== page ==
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Finding a Bright Spot as a young mother with cancer

06 June, 2022

By Haley Pollack, Executive Director and Co-Founder of Bright Spot Network

In November 2018, I had just returned to work from my parental leave. Life felt full with two beautiful kids, a satisfying and rewarding job, a strong relationship, and a growing community. 

I had a 6-month-old baby and a 3-year-old at home. And yet, something didn’t feel quite right.

Constipation brought me to the doctor’s office, but my doctor sent me for labs. That began a series of tests and more tests, ultimately bringing me to a diagnosis of Stage IIIc colon cancer. I was shocked and scared.

In the moments after my doctor told me that I had cancer, my thoughts turned directly to my kids. How would I tell them? How would I care for them? How would they survive without me?

With my 6-month-old baby, I needed to wean. I was lucky that I had the time between surgery and chemotherapy to stop nursing (like so many other parents who need to stop immediately to start treatment). Still, nursing was a sweet and comforting time of connection for both of us. 

A friend suggested that I talk to my baby about weaning and my cancer. Honestly, it felt silly but what I found was that it was therapeutic for me. I told her about my cancer, lifting restrictions due to surgery, and how I would be tired after my infusions. I think, between hearing my voice and the care that was embedded in it, it was therapeutic for her too.

As much as I wanted to shield my older daughter from my diagnosis and what was to come, I knew that my work as a parent was actually to help walk her through my cancer and treatment, to help give her the necessary social and emotional tools to handle this situation, even if it remained terribly difficult.

Kimochis can help kids to navigate their feelings.

I was worried that I might tell her something at 3 years old that would make her more scared.  The thing is, between not going to work and all the hushed talk at home, she knew something was up. We had to talk to her and so we did.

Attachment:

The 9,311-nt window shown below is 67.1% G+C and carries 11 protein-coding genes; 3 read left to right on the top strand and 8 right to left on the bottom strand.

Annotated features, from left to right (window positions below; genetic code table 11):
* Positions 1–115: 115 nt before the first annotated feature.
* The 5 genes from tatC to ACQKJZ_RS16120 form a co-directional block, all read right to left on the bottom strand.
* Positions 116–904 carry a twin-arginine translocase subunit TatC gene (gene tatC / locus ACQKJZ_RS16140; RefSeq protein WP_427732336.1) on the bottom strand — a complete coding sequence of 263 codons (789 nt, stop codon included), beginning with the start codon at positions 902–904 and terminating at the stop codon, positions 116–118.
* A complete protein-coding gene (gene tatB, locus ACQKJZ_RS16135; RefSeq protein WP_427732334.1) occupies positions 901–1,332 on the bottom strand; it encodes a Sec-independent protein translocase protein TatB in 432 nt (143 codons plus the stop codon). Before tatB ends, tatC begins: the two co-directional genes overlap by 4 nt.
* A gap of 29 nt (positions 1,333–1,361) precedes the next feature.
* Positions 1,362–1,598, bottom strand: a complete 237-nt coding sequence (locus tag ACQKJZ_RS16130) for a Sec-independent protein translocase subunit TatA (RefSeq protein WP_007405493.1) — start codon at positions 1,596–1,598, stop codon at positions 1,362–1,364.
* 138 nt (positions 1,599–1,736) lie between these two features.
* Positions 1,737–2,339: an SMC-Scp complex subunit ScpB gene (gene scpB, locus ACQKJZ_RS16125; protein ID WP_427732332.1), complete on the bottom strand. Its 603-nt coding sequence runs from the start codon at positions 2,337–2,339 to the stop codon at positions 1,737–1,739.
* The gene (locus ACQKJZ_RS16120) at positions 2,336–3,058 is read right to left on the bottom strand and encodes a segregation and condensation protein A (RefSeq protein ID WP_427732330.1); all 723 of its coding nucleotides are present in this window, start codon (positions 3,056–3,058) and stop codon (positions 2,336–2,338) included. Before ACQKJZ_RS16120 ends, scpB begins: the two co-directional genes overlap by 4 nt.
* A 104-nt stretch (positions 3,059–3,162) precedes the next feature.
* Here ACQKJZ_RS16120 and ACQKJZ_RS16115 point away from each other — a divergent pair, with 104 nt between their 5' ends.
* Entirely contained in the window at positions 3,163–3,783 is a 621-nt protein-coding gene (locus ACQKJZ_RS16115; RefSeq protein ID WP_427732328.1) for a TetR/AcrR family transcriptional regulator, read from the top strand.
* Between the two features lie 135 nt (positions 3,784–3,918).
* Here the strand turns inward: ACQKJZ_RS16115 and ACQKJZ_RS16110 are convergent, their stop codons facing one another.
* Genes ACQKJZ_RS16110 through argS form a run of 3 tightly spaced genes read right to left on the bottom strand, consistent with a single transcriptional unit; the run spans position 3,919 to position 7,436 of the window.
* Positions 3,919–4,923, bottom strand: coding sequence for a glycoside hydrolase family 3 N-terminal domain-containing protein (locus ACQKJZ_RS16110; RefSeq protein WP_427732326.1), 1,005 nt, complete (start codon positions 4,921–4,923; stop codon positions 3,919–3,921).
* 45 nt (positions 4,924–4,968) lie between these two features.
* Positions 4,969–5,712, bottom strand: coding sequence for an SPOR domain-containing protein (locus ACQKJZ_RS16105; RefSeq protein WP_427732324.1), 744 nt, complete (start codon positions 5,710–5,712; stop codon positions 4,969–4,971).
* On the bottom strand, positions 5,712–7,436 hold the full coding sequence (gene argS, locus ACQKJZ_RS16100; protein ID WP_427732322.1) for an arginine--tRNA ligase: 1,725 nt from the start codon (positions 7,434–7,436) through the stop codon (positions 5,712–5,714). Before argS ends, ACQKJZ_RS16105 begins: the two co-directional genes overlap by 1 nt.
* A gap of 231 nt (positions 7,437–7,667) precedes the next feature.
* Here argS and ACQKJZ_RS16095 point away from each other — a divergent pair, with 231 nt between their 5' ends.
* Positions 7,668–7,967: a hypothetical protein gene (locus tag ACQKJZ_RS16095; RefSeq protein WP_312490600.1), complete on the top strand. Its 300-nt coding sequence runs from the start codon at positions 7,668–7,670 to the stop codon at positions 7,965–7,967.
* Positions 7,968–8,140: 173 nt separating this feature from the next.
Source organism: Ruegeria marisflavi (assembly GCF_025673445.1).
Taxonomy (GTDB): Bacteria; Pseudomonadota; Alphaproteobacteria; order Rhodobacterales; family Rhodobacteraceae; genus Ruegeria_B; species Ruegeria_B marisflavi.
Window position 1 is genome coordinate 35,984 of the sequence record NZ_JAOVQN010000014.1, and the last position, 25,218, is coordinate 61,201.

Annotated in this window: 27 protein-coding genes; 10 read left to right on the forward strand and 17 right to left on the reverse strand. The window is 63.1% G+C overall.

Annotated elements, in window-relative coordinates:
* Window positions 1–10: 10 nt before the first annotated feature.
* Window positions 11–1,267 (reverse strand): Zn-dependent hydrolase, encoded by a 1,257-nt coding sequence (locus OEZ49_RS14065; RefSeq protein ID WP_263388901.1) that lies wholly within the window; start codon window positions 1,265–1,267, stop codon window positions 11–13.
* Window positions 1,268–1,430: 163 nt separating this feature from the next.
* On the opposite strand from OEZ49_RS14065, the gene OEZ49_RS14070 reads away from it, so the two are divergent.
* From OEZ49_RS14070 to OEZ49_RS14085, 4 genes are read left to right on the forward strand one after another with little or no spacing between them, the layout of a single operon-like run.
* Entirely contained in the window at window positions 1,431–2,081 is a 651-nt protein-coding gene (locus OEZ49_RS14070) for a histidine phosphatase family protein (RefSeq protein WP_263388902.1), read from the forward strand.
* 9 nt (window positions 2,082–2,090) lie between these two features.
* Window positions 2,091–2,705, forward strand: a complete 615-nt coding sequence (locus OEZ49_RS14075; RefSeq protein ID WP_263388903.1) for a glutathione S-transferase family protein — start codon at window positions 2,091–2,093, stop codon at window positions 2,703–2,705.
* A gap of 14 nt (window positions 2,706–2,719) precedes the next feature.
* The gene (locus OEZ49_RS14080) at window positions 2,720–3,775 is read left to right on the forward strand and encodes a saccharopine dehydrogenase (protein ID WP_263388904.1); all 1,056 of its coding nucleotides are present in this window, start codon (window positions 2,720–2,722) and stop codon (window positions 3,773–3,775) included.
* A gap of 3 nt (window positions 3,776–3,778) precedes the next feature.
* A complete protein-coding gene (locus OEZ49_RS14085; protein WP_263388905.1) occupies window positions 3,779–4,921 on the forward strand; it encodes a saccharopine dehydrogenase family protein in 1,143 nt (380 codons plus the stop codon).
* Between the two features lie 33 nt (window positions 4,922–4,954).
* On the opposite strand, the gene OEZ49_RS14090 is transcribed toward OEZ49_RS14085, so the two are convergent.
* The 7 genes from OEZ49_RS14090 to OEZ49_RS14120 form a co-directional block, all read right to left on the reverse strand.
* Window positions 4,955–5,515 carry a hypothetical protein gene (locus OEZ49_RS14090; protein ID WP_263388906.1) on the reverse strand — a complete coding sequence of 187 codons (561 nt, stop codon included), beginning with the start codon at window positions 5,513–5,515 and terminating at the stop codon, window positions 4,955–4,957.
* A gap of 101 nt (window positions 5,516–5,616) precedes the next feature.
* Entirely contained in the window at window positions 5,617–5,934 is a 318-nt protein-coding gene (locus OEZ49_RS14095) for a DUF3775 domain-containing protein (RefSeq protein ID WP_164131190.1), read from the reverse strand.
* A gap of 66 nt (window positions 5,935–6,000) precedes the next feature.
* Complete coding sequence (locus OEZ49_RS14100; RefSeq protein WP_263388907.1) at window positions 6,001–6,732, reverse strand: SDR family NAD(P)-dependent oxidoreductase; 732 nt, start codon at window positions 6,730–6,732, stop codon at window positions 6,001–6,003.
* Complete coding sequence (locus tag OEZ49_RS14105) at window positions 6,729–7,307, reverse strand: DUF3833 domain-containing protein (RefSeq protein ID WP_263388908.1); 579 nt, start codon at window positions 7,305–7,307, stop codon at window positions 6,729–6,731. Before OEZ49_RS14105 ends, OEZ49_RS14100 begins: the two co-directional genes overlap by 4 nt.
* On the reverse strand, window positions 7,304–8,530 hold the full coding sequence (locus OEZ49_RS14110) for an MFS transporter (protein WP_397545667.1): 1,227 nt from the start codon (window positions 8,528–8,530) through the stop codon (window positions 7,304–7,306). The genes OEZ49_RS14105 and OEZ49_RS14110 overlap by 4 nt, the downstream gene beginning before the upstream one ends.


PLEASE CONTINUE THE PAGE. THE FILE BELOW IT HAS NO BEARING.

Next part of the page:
We called my cancer “cancer” and told her that I needed it taken out of my belly and that then I would get medicine so strong it was going to make me feel sick before it made me feel better. What was most important for us was being open to talk and creating a space for her to come back for questions, which she did. 

Those months of surgeries and chemo were impossibly difficult but talking to my kids about my cancer was the hardest thing I had to do.

Parenting with cancer can be really, really hard. No one can make it easier but here are some simple tips to help you as you parent with cancer or support someone who is in this situation.

  • Talk to your kids about your cancer in age-appropriate language. They are smart and if you don’t talk to them, they’ll fill in the gaps with their own imagination… which might be even more scary than anything happening at home.
  • Talk about feelings. There are great books to help kids talk about feelings. Check out The Feeling Book or In My Heart: A Book about Feelings. I also am a big fan of Kimochis as a way to help kids navigate their emotions. Helping kids identify their feelings is something that will help them cope with your cancer with more ease, no matter how difficult it might be for everyone, but it will also help them to navigate hard things that come their way for the rest of their lives.
  • Read books about cancer. There are a lot of great books about cancer. Books are great because they help you do some of the really hard work of explaining what is happening, whether it is cancer biology, treatment side effects, or just a place to tell them how much you love them. I love Cancer Party and I Have a Question About Cancer. Books are simply a great place to start the conversation.
  • Rely on your community. I know that when I was in the thick of chemotherapy side effects and a 3-year-old being a “threenager,” my friends, family, and larger community were my everything. It can be hard to ask for help not just because we are proud or stubborn, but also because we have too much going on to think of asking the teenager next door to walk the dog or a neighbor to help with trash. Make a list of all the things that need to get done and see what you can delegate.
  • Be easy on yourself. You’ll need to talk to your kids more than once and you might cry.  You may be tired and will probably give your kids mac ‘n’ cheese (or as my kids call it “Mama’s Special”) more than you’d like. What’s important is that you show them you care for them, in the way only you know how to do.

Most of all, hug your little ones – with your arms or your words – let them know that you love them. It’s good for them and good for you too.

Haley Pollack is the Executive Director and Co-Founder of Bright Spot Network.  A national organization dedicated to supporting families where a parent or primary caregiver has cancer and is raising young kids.

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